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Eastern Horizons (How Watershape Design Benefits from Japanese Garden Principles)
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Eastern Horizons (How Watershape Design Benefits from Japanese Garden Principles)

It’s one of history’s most influential design traditions. Japanese gardens are much more than pagodas, lanterns and Bonsai trees, says Jason Brownlee. Studying these timeless gardens that are so artfully inspired by nature is, he says, one of the best ways to elevate watershape and landscape design of almost all types.

By Jason Brownlee

Whether we realize it or not, a majority of the modern design styles we create today are based on the timeless principles perfected within the Japanese Garden. It’s a timeless design tradition that continues to captivate and inspire people around the world, and serves as an inspiration and model for designers working in the landscape.

Rooted in cultural and philosophical traditions, these gardens are more than just landscapes—they are living expressions of harmony, balance, and a deep connection to nature. Whether wandering through strolling gardens, meditating in Zen gardens, or participating in a tea ceremony in a tea garden, the experience of a Japanese garden transcends the visual, offering a profound and even spiritual journey through the essence of nature and culture.

From a designer’s perspective, Japanese gardens have served as inspiration and influence for some of the world’s greatest practitioners. It is a set of principles and methodology that transcends time and culture.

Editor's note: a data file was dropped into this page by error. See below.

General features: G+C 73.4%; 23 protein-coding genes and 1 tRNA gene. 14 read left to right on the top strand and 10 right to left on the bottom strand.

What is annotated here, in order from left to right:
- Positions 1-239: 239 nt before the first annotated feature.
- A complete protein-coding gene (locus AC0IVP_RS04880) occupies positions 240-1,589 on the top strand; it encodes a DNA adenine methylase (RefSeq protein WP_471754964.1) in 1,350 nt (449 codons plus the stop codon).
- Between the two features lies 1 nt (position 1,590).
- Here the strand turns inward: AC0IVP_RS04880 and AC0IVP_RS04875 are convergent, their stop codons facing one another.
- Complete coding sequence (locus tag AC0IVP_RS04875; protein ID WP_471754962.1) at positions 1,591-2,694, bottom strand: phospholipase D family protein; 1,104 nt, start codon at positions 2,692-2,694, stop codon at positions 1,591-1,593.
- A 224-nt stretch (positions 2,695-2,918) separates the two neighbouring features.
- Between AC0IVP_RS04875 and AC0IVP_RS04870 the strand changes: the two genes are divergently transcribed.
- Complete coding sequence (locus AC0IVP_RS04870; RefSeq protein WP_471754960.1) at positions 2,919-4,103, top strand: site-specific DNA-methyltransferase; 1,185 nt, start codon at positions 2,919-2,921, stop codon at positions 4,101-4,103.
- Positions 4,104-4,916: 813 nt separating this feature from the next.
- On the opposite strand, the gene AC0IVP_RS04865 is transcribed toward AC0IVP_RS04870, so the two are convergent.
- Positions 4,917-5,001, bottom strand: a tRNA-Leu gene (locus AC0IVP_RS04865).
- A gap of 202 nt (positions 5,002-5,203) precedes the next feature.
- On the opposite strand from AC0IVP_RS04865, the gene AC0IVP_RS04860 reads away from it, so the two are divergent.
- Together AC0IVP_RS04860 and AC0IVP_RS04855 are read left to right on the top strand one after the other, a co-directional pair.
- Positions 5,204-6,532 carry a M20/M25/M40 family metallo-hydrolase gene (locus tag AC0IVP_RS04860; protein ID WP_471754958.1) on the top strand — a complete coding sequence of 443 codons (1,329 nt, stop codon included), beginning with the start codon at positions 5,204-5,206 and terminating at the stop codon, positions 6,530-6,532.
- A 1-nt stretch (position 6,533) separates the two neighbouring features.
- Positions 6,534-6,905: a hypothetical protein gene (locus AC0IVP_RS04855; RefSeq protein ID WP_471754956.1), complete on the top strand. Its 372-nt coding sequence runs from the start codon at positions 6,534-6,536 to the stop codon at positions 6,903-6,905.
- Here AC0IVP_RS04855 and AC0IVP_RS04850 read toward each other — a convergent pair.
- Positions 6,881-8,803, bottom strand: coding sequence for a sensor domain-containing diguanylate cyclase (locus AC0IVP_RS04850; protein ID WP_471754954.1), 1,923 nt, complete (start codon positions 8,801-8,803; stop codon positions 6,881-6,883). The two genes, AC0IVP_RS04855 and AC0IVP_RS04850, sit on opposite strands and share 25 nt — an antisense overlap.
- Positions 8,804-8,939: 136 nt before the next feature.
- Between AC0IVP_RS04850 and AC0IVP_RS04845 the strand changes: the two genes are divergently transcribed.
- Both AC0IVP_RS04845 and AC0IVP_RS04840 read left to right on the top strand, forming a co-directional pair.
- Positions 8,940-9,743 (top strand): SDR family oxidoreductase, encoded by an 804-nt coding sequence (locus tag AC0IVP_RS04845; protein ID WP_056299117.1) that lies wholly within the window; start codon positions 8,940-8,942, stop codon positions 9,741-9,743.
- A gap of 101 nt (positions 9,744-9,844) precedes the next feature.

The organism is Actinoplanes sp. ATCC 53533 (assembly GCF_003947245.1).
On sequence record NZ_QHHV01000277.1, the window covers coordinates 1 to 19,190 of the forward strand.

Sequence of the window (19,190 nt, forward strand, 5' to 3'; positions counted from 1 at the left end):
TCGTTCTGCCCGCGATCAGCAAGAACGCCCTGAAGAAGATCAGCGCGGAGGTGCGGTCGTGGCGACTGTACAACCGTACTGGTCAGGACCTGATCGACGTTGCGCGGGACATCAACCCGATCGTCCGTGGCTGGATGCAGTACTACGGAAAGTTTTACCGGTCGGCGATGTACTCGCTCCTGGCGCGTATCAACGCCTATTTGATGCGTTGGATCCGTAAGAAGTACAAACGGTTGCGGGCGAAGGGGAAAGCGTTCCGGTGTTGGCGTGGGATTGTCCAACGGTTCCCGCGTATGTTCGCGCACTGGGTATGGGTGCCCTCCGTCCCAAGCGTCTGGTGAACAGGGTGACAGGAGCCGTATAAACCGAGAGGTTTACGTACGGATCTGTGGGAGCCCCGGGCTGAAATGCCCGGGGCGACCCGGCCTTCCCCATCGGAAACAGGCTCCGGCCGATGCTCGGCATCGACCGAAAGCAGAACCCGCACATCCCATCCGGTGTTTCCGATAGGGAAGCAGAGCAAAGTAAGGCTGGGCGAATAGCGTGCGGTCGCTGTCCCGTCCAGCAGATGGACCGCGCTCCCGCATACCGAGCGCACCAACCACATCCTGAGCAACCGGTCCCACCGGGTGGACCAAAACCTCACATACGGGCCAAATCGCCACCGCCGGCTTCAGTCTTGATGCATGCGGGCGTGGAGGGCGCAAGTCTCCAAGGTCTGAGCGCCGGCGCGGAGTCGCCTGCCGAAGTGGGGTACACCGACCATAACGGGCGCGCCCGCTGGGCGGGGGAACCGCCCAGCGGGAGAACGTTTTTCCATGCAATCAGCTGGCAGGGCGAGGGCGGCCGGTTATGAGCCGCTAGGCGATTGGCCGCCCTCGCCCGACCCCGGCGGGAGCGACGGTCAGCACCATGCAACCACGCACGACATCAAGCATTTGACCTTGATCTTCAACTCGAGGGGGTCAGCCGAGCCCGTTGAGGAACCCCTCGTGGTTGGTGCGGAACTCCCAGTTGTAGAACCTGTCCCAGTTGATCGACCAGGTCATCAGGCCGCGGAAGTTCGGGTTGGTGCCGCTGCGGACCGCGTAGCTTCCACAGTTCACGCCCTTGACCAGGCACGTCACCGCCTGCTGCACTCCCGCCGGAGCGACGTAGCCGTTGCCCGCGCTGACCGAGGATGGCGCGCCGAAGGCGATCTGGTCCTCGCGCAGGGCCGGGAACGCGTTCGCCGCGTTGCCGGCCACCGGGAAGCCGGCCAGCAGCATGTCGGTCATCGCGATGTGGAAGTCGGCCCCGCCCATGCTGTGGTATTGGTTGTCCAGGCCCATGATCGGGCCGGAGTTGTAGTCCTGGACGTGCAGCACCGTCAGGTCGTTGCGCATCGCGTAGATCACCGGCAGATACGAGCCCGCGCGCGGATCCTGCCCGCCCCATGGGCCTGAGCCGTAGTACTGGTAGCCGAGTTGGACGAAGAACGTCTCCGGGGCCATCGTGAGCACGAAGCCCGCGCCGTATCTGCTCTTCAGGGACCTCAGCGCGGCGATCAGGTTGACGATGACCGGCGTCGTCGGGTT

I have taken two extended trips to Japan (August 2023 and Jan 2024), visiting some of the most historic and beautiful existing Japanese gardens. Both were trips I had been anticipating for years as I have long deeply admired the design tradition, and especially what it can teach us about creating spaces for human occupation.

The most significant/memorable of these sojourns were Ginkaku-Ji (Silver Pavilion in Kyoto), Daitoku-Ji Zen Garden (with all of her Zen sub-temple gardens inside, including Ryoan-ji, also in Kyoto), Sengan-en in Kagoshima (with its spectacular smoking volcano borrowed scenery), and Sueikkan, a city stroll garden spared from extensive bomb damage in the city of Hiroshima.

Although I did spend significant time lingering at these and other locations, it was not nearly enough. The details and nuances are endless. Studying Japanese gardens is the kind of pursuit that can last a lifetime.


When most of us in the west think about Japanese gardens, we’re often likely seeing it through the familiar cultural lens with iconic images of pagodas, lanterns and Geishas crossing arched bridges over ponds filled with koi fish and waterlilies. Beautiful though those tropes may be, there is much, much more to understanding this valuable design tradition.

In the U.S., it’s generally fair to say that our own design traditions have historically been predominately influenced by western European culture. From pure classicism of the Greeks and Romans, to the periods of the Renaissance, the disciplined gardens of Europe have defined centuries of landscape design. Places like Villa d’ Este in Italy or the Alhambra in Spain, or the Palace of Versailles in France have echoed through generations of designers.

Shukukein Garden, Hiroshima

While there are vast differences and nuances among the Western design traditions, one unifying theme is mastery over nature. The English box garden, for example, is a literal representation of applying geometric discipline to plants. The radial geometry of formal gardens, the use of axial views, all of it imposes our desire for order on the natural world.